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Time to calm down


Two years ago, when the Steelers beat the Jaguars at Alltel Stadium in a classic contest, "Ask Vic" was bombarded by e-mails. Fan interest in and reaction to the game was explosive. It was a game, I said, that was the second birth of the Jaguars franchise.

This week, when the Jaguars beat the Steelers at Alltel, the fan response "Ask Vic" attracted blew away anything the column had ever previously received. The column attracted more than 1,000 e-mails in two days.

I'm going to make a confession right now and I'm asking you to please be understanding of what I'm going to tell you. Ladies and gentlemen, for the first time in "Ask Vic" history, I did not read every e-mail I was sent. I've always been honest with you and I want you to believe me when I tell you that I didn't delete many, but I had reached a point that it became physically – maybe I should say mentally – impossible to read all of them and advance to the next day.

That's how much Jaguars fans loved what they saw on Monday night. That's how passionate this fan base is right now. I congratulate you on your effort and I promise to read every e-mail time allows. Your participation is appreciated. I will not abuse it or waste it.

I will, however, guide it, and here's one bit of advice I'd like to provide at this time: Everybody, relax.

You know what I mean? I think we might be sitting a little too high in the saddle right now. This is a long season. The key to endurance is remaining even.

I got a lot of "big talk" e-mails this week; a lot of e-mails from fans who were allowing their emotions to control their thoughts and their expressions. Well, we're a few days removed from Monday's intense action and I think this might be the time to come back down to earth.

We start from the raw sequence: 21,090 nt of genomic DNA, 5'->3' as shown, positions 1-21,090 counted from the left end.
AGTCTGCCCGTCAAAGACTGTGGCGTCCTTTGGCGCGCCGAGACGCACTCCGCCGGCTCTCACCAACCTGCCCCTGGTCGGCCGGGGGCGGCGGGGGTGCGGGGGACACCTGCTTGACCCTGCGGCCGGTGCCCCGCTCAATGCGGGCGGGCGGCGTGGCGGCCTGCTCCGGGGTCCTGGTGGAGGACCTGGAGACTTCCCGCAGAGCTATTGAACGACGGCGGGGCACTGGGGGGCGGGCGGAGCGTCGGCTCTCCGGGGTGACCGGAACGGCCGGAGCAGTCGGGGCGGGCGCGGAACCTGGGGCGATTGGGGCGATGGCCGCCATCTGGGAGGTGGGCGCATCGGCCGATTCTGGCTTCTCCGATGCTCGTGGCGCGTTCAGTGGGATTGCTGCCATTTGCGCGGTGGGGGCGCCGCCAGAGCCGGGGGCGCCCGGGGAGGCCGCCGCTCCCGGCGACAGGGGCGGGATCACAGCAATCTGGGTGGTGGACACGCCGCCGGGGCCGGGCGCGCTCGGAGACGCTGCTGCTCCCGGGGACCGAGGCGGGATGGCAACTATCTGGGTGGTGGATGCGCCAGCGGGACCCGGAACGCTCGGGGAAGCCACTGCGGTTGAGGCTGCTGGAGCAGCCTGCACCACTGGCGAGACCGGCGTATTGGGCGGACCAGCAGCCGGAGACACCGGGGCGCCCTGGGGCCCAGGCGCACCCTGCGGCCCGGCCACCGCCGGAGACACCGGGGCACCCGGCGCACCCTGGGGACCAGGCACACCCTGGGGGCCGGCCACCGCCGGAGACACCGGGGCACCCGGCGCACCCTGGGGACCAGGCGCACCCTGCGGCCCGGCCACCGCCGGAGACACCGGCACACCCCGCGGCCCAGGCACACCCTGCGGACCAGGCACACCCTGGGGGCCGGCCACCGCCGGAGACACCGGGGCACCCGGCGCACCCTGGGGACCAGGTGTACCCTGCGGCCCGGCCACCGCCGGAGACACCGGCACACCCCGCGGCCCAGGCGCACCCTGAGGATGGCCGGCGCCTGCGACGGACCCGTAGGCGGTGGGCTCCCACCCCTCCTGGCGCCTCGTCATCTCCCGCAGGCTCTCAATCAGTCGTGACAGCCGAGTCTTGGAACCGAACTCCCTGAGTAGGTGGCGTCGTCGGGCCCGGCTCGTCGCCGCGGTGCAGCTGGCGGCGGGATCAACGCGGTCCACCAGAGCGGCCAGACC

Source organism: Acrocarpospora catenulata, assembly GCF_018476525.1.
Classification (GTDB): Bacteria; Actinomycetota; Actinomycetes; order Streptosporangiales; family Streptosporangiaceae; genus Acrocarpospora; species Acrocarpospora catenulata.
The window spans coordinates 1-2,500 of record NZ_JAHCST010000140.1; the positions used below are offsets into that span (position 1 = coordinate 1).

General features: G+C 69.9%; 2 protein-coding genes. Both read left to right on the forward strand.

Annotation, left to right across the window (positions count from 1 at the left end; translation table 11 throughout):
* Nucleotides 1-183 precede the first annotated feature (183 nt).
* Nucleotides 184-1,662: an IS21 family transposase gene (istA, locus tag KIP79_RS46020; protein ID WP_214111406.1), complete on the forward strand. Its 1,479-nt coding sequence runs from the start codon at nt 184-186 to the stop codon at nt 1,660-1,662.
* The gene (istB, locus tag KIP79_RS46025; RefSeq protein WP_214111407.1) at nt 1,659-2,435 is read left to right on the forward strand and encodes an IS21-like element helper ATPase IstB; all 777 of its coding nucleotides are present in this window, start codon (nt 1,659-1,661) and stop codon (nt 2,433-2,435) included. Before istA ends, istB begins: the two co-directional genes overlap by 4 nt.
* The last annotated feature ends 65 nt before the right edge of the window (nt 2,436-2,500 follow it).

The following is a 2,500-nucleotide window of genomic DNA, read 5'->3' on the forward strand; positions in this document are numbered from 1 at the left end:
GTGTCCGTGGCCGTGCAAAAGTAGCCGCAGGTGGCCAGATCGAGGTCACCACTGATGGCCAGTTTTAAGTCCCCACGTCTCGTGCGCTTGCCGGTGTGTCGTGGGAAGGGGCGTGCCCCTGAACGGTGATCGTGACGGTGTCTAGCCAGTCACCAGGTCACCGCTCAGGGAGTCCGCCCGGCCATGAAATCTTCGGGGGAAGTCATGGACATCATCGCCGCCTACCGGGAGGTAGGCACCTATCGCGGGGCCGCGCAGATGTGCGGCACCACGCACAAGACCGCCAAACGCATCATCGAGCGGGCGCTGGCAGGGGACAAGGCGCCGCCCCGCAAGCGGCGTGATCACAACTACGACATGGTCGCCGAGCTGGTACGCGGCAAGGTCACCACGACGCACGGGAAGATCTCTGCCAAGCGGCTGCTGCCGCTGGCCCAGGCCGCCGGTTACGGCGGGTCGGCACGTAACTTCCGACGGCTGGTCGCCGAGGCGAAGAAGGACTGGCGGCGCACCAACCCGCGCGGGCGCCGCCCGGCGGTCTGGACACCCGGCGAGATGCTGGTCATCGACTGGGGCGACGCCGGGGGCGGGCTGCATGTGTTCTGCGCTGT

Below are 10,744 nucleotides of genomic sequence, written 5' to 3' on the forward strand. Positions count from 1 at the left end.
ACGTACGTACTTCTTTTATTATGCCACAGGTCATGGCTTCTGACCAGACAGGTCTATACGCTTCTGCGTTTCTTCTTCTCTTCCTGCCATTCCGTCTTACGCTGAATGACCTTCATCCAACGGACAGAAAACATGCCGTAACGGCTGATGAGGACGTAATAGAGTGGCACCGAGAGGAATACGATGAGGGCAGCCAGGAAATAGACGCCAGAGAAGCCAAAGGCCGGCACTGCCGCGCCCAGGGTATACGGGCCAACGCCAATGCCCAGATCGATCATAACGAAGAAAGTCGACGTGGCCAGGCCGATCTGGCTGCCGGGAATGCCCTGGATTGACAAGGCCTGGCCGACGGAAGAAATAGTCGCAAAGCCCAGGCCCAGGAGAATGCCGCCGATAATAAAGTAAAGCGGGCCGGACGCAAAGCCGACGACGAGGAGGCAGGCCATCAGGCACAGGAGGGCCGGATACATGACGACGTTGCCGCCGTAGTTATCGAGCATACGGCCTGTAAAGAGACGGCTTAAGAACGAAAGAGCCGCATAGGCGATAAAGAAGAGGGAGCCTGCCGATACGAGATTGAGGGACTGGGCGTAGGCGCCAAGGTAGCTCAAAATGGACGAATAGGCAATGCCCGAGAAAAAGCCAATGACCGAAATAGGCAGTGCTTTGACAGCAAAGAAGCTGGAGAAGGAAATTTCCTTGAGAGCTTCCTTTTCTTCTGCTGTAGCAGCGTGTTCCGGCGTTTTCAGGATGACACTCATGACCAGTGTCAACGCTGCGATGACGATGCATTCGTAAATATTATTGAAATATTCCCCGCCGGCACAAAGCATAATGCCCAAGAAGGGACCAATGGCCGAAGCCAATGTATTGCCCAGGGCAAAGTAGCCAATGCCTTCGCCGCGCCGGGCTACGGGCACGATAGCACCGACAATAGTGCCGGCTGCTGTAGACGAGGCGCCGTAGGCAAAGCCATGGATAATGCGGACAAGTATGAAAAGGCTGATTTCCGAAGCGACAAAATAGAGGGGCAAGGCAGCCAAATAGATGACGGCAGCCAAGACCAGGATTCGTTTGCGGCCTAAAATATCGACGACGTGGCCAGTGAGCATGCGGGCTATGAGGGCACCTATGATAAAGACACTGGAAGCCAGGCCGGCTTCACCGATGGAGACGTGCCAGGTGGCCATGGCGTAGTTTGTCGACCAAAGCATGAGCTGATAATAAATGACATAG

To that end, I set aside a few e-mails that might help us achieve proper perspective.

*Davy from Jacksonville: I had the Steelers fans all wrong. I initially wrote to you waiting to hear all the cries about their QB playing with an illness. When I checked various message boards, talked to Steelers fans at work and read articles all over the net I saw the exact opposite. Nearly 95 percent of the people (mainly from Pittsburgh) were giving their congrats and commending the Jags on a great game. Now my hope is that we, as a city, can develop the same thought process when we get manhandled, as we did in 1999 vs. the Titans. I know I'm guilty of whining over those three losses; still to this day. Pittsburgh has some classy fans, if you ask me.

Mike from Whitehall, PA: Not a question. Kudo's to them both.

Carl from Jacksonville: I've been a loyal reader of your column for a long time and have enjoyed it thoroughly. You must know that one person can't speak for the whole city, right? I was at the game and witnessed respect up close and personal from Steelers fans who, like me, were aware that we just witnessed one of the best heavyweight matches we'll probably see in the NFL this season. The comments like, "I hope we see you guys again in the playoffs," were enough to let me know that we had arrived tonight.*

I offer these e-mails to you because I think some of you might enjoy a more peaceful and calm approach to the days remaining in this week, before you know what breaks loose, again, on Sunday. I offer these to you mostly because they were offered to me by people of proper perspective and reason.

Driving to the stadium on Monday, I worried that something bad might happen at or after the game. I saw the hordes of Steelers fans at the beaches area over the weekend; had to make a trip to the airport and saw them streaming out of nearly every arriving flight.

I worried that somebody might not maintain proper perspective or reason. Certainly, there was potential for a clash between two fan bases.

The game passed and the yellow towels left, however, and I read about or heard of no incident in which any fan sustained injury due to a misguided act, and I received no e-mail about fan misbehavior. All of that is even more gratifying to me than the quality of football offered by the two teams.

That's my perspective.

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